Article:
In particular, since H.γH.\gamma is finite, cc is actually H.γH.\gamma-definable, hence AA-definable. Since AA is definably closed, cAc \in A, and so cFix(H)c \in \mathsf{Fix}(H). If gStab(Fix(H))g \in \mathsf{Stab}(\mathsf{Fix}(H)), gg in particular fixes cc, hence gHg \in H, and it’s clear that HStab(Fix(H))H \subseteq \mathsf{Stab}(\mathsf{Fix}(H)). \square

The case for infinite extensions

We’ll get the case for infinite extensions by just classifying all subextensions of acl(A)/dcl(A)\operatorname{acl}(A)/\operatorname{dcl}(A) at once.

The model-theoretic absolute Galois group

Let 𝕄T\mathbb{M} \models T be a monster model. Let AA be a small parameter set. acl(A)\operatorname{acl}(A) is a normal extension of AA, because every finite AA-definable set splits into Aut(𝕄/A)\operatorname{Aut}(\mathbb{M}/A)-orbits. The absolute Galois group Gal(A)\operatorname{Gal}(A) of AA is Aut(acl(A)/dcl(A)\operatorname{Aut}(\operatorname{acl}(A)/\operatorname{dcl}(A).

(For example, in ACF\mathsf{ACF}, this recovers the usual absolute Galois group.)

Now, acl(A)\operatorname{acl}(A) is the colimit of the diagram of finite AA-definable sets. From commutativity of limits and colimits, we know that whenever F:CG-SetF : \mathbf{C} \to G \text{-} \mathbf{Set} is a cofiltered diagram of GG-sets, then taking orbits of limF\underset{\longleftarrow}{\lim}F is the same as taking a limit of the orbits. Dually, if we take automorphism groups, we get:

Aut(limF)lim(F(c)). \operatorname{Aut}\left(\underset{\longrightarrow}{\lim} F\right) \simeq \underset{\longleftarrow}{\lim} \left(F(c) \right).

So Gal(A)\operatorname{Gal}(A) is profinite.

The fundamental theorem of model-theoretic Galois theory

Theorem. Let TT be a first-order theory which eliminates imaginaries, and let 𝕄T\mathbb{M} \models T be a monster. Let A𝕄A \subseteq \mathbb{M} be a small parameter set. Then there is a bijective order-reversing correspondence

Fix:Sub Krull-closed(Gal(A))Sub dcl-closed(acl(A)/dcl(A)):Stab \mathsf{Fix} : \operatorname{Sub}_{\text{Krull-closed}}\left(\operatorname{Gal}(A)\right) \leftrightarrows \operatorname{Sub}_{\text{dcl-closed}}\left(\operatorname{acl}(A)/\operatorname{dcl}(A)\right) : \mathsf{Stab}

given by taking a subgroup closed in the profinite topology of Gal(A)\operatorname{Gal}(A) to its fixed points and by taking a definably-closed intermediate extension of acl(A)/dcl(A)\operatorname{acl}(A)/\operatorname{dcl}(A) to its stabilizer.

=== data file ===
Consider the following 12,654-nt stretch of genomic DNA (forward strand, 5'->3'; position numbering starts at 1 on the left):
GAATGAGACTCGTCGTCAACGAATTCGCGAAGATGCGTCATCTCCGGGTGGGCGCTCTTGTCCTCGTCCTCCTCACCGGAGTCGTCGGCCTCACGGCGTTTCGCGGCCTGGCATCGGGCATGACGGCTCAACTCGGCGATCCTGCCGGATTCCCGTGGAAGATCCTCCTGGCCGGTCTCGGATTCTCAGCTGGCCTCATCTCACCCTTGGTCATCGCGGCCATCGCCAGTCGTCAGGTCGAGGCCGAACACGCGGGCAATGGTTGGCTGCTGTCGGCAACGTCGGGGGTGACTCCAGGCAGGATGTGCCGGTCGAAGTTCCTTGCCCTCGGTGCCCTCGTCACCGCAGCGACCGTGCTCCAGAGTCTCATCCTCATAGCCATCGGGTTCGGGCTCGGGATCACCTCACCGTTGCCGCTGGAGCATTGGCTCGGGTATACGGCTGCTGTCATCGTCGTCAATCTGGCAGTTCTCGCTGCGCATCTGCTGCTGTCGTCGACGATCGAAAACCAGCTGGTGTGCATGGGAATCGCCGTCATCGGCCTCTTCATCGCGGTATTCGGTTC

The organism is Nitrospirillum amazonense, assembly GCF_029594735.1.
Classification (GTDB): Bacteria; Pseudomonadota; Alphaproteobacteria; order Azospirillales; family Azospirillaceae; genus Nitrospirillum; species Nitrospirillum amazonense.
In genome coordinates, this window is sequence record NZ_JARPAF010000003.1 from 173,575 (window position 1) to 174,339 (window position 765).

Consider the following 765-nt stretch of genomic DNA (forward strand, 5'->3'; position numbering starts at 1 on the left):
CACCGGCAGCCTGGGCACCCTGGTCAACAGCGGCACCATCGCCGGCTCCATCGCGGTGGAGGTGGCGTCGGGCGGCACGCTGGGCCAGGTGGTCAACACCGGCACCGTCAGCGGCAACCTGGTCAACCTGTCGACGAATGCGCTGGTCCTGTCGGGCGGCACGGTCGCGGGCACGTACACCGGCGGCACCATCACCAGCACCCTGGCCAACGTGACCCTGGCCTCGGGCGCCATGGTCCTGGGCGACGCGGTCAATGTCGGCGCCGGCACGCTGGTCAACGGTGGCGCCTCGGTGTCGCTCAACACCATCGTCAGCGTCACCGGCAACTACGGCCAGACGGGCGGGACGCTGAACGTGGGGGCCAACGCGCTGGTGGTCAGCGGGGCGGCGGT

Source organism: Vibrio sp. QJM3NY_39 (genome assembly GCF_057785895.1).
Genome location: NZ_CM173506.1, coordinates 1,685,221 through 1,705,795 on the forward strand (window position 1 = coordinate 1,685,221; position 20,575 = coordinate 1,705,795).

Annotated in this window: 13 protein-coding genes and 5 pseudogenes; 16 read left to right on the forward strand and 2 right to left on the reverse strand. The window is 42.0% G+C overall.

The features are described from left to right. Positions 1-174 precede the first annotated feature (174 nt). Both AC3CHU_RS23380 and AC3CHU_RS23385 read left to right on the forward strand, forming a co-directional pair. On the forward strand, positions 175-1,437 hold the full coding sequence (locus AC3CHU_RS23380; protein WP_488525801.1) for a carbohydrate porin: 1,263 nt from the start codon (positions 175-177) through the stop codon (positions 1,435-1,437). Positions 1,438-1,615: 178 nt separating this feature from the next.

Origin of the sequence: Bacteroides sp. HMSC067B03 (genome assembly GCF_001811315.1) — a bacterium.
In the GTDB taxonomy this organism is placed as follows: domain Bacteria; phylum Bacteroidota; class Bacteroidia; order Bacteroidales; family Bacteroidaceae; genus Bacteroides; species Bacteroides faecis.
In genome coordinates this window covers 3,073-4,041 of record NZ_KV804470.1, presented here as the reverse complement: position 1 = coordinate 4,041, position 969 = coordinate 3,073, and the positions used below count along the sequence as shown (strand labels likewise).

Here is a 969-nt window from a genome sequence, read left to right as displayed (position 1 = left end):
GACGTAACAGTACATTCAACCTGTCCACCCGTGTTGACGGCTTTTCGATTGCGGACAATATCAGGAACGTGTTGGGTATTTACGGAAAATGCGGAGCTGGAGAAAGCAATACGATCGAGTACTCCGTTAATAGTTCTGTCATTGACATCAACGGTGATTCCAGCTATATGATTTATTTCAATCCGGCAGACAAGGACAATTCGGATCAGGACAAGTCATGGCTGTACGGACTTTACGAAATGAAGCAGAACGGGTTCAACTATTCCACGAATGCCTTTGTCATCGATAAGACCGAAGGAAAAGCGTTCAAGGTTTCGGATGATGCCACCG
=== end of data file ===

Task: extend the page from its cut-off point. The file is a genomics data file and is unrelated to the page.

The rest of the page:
Proof. That Fix\mathsf{Fix} is left-inverse to Stab\mathsf{Stab} again follows from being in a monster.

On the other hand, let HH be a closed subgroup. HH is an intersection of basic open subgroups H iH_i which are preimages of Aut(B i/A)\operatorname{Aut}(B_i/A), for B iB_i finite and AA-definable. Fixing an ordering on the B iB_i and treating them as tuples, obtain codes c ic_i for the orbit of each B iB_i under Aut(B i/A)\operatorname{Aut}(B_i/A). Since each B iB_i is finite AdefinableA-definable, c ic_i is AA-algebraic. The stabilizer of each c ic_i is precisely H iH_i, so H= iIStab(c i)H = \bigcap_{i \in I} \mathsf{Stab}(c_i). Since each c ic_i is fixed by HH, whenever gStab(Fix(H))g \in \mathsf{Stab} \left(\mathsf{Fix}(H) \right), then in fact gHg \in H. \square

Model theory and the Tannakian formalism

In the motivating examples (see below) it turns out that Galois (i.e. relative automorphism) groups are themselves definable (i.e. arise as interpretations in the model of internal groups in Def(T)\mathbf{Def}(T).) In this case what you’re taking the Galois group of must formally resemble an internal diagram on this internal group; in model theory these are studied as what model theorists call internal covers. A structure theorem of Hrushovski makes this correspondence explicit: internal covers are torsors of definable groupoids and vice-versa; see here.

All internal groups in Def(ACF)\mathbf{Def}(\mathsf{ACF}) are in fact algebraic groups, so this is reminiscent of reconstruction results arising from Tannaka duality. As it turns out, one can make this analogy explicit and recover a slightly-weakened version of the Tannakian formalism for algebraic groups using the theory of internal covers; see the paper by Moshe Kamensky here.


If T=ACFT = \mathsf{ACF} the theory of algebraically closed fields, this recovers the classical fundamental theorem of Galois theory.

If T=DCFT = \mathsf{DCF} the theory of differentially closed fields?, this recovers differential Galois theory. (In fact, Kolchin’s work was what inspired Poizat to introduce imaginaries and work out classical Galois theory in a model-theoretic setting.)

Any theory TT can be conservatively interpreted inside a theory T eqT^{\operatorname{eq}} which eliminates imaginaries and hence “admits a Galois theory.” This is the coherent special case of a result Olivia Caramello spells out in very general terms in her article (Caramello 13) on topological (toposic) Galois theory.



Last revised on May 6, 2020 at 06:01:33. See the history of this page for a list of all contributions to it.